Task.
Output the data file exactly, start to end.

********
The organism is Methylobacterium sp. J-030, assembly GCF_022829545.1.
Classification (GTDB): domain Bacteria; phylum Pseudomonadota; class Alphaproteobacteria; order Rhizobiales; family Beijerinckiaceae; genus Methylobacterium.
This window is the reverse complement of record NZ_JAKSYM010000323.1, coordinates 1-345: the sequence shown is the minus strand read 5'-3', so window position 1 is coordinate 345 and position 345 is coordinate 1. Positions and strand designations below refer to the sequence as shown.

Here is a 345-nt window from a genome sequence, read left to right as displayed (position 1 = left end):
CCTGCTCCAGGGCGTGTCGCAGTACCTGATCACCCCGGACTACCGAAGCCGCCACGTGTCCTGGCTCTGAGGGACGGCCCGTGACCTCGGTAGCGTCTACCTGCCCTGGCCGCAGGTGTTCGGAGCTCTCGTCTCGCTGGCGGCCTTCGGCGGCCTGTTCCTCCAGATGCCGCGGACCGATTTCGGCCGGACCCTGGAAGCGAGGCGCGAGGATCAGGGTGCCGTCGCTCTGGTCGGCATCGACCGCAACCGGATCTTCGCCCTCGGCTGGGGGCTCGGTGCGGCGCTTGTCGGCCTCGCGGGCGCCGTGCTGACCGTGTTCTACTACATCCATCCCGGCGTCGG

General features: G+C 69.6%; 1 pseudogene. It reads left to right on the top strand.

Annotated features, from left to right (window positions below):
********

The organism is Methylobacterium sp. J-030, assembly GCF_022829545.1.
Classification (GTDB): domain Bacteria; phylum Pseudomonadota; class Alphaproteobacteria; order Rhizobiales; family Beijerinckiaceae; genus Methylobacterium.
This window is the reverse complement of record NZ_JAKSYM010000323.1, coordinates 1-345: the sequence shown is the minus strand read 5'-3', so window position 1 is coordinate 345 and position 345 is coordinate 1. Positions and strand designations below refer to the sequence as shown.

Here is a 345-nt window from a genome sequence, read left to right as displayed (position 1 = left end):
CCTGCTCCAGGGCGTGTCGCAGTACCTGATCACCCCGGACTACCGAAGCCGCCACGTGTCCTGGCTCTGAGGGACGGCCCGTGACCTCGGTAGCGTCTACCTGCCCTGGCCGCAGGTGTTCGGAGCTCTCGTCTCGCTGGCGGCCTTCGGCGGCCTGTTCCTCCAGATGCCGCGGACCGATTTCGGCCGGACCCTGGAAGCGAGGCGCGAGGATCAGGGTGCCGTCGCTCTGGTCGGCATCGACCGCAACCGGATCTTCGCCCTCGGCTGGGGGCTCGGTGCGGCGCTTGTCGGCCTCGCGGGCGCCGTGCTGACCGTGTTCTACTACATCCATCCCGGCGTCGG

General features: G+C 69.6%; 1 pseudogene. It reads left to right on the top strand.

Annotated features, from left to right (window positions below):